I’ll definitely be getting some more docs and materials for setting up and running the community edition soon! Hope you enjoy it once you get it up and running!

1 Like

Thanks for the quick fix. My initial trial was bit bumpy. You might want to consider some default files

  1. src/InteropDefinitions.elm

    module InteropDefinitions exposing (..)
    
    import TsJson.Decode
    import TsJson.Encode
    
    interop =
        { flags = TsJson.Decode.bool     -- these example values
        , toElm = TsJson.Decode.int      -- are likely incorrect
        , fromElm = TsJson.Encode.string -- but, it's a start
        }
    
  2. tsconfig.json

    {
        "compilerOptions": {
            "allowJs": true, /* Allow javascript files to be compiled. */
            "checkJs": true, /* Report errors in .js files. */
            "strict": true /* Enable all strict type-checking options. */
        }
    }
    
  3. maybe a dependency on @types/node (optional)

Also, the generated .d.ts file a line export { Elm }; causing this warning/error

'Elm' refers to a UMD global, but the current file is a module. Consider adding an import instead.ts(2686)

which I’m not sure what I should do

The output from elm make uses UMD, which means it supports both CommonJS or being added to the global namespace. TypeScript will give a warning about using UMD unless you set this in your tsconfig.json:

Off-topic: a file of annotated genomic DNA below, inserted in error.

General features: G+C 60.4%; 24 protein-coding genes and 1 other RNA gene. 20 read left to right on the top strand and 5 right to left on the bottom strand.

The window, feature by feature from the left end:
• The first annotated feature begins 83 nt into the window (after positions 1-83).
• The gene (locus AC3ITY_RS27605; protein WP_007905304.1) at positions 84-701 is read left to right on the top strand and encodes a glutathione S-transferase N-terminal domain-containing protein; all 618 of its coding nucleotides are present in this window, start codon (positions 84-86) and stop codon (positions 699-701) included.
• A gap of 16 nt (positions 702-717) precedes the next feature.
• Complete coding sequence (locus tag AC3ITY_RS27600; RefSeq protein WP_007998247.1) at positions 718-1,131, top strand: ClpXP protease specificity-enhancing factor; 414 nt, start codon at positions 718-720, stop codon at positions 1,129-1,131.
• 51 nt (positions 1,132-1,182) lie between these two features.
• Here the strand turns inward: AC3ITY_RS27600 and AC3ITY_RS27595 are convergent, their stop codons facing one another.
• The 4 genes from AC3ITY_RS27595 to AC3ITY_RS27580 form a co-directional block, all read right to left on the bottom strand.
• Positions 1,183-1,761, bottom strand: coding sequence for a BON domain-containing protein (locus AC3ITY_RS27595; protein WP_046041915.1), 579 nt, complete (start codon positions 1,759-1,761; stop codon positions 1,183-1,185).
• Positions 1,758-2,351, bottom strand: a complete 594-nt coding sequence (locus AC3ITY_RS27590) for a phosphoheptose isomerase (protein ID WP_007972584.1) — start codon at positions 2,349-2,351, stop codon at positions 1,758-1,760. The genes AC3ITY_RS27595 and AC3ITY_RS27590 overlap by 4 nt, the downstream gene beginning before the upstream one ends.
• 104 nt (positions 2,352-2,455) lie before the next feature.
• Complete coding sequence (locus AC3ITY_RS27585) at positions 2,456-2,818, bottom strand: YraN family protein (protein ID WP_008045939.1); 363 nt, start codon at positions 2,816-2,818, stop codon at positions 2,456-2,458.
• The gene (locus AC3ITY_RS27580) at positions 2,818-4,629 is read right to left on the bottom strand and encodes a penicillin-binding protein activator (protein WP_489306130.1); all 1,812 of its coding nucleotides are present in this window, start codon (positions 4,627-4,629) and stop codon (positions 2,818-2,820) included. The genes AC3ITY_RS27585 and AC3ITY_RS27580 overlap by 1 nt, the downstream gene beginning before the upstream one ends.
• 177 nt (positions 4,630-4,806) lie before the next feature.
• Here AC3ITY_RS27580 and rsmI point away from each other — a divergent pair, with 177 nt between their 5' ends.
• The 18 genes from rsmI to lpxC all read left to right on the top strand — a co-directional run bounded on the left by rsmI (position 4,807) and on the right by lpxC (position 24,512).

"allowUmdGlobalAccess": true

They give a little more detail in the docs for allowUmdGlobalAccess.

Yeah, that’s a good idea. If the CLI is run and the definitions module doesn’t exist then it could offer to create a sample file. Thanks for the feedback. Typically the toElm and fromElm values will be a custom type, so that might be a good starting point for most cases.

I’m not sure I’m following why a dependency on @types/node would be helpful. If you’re not using it in the context of a node application, then it would give you incorrect type information wouldn’t it?

thanks for the link!

ah sorry my head is elsewhere. you’re right :slight_smile:

Detected problems in 1 module.
-- MODULE NOT FOUND ------------------------------------------ CodeGenTarget.elm

You are trying to import a `InteropDefinitions` module:

3| import InteropDefinitions
          ^^^^^^^^^^^^^^^^^^

Sorry, one last question: is there a way I can customise this file (or module name) in the cli? Reason is that I have multiple entry points and would like a definition file for each Client.elm and Server.elm e.g. as src/Client/Interop.elm and src/Server/Interop.elm respectively

Good idea, yeah I’ll add that :+1:There’s an option for that for the pro CLI, I’ll add it to the community edition as well.

1 Like

oh, wasn’t aware. might need a community vs pro comparison table. or having options all show up in --help but let it be known what’s only available for pro

1 Like

I’m having trouble getting it to apply the rules in VSCode. My setup is slightly different, but I’m not sure which part of the difference is causing it.

It seems like with your setup it’s just automatically inferring the right types just by including the types file.

Here’s what part of mine looks like (I’m using Parcel V1 for my app generally):